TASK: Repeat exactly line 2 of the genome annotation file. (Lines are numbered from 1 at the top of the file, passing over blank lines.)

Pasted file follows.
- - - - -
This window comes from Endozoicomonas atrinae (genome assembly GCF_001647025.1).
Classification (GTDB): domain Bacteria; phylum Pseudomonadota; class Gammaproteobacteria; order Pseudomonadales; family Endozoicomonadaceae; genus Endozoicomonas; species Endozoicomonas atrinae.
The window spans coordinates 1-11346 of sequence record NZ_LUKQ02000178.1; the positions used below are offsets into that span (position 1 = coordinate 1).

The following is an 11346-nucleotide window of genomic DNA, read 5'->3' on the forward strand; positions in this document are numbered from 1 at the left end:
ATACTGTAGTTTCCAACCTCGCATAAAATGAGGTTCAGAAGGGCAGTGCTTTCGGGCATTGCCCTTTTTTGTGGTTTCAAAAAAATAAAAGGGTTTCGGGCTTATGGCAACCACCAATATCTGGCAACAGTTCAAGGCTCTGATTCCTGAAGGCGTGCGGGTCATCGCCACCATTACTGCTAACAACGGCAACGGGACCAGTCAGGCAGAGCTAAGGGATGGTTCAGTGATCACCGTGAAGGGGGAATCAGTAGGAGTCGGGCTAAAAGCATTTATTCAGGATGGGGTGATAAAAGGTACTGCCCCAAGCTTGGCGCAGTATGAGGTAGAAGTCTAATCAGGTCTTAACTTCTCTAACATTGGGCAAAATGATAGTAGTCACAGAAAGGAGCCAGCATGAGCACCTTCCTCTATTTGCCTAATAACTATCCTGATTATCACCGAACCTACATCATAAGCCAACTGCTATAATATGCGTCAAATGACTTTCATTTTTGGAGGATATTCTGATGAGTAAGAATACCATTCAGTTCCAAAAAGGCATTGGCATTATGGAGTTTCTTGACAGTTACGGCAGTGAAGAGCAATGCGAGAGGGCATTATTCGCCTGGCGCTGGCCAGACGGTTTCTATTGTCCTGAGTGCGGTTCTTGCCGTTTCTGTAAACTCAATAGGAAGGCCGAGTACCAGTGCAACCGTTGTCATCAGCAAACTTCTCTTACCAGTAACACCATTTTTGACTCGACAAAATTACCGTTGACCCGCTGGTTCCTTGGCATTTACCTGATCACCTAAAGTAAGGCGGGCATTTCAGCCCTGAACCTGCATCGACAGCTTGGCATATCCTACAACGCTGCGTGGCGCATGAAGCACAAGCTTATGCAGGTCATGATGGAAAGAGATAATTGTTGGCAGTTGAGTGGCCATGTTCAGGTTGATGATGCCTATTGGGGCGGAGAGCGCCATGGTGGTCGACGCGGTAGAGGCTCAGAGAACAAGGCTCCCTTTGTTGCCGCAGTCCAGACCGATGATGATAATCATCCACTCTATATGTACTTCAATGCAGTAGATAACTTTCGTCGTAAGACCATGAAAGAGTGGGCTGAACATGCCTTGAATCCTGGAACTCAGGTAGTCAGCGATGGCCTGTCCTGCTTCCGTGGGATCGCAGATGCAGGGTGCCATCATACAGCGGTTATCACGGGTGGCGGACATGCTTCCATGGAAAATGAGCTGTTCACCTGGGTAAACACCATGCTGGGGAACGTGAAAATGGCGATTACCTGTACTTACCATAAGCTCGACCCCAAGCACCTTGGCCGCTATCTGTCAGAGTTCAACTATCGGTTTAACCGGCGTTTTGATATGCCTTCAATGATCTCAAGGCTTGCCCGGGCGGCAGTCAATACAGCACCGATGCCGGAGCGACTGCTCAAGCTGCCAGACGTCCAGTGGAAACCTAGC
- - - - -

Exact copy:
Classification (GTDB): domain Bacteria; phylum Pseudomonadota; class Gammaproteobacteria; order Pseudomonadales; family Endozoicomonadaceae; genus Endozoicomonas; species Endozoicomonas atrinae.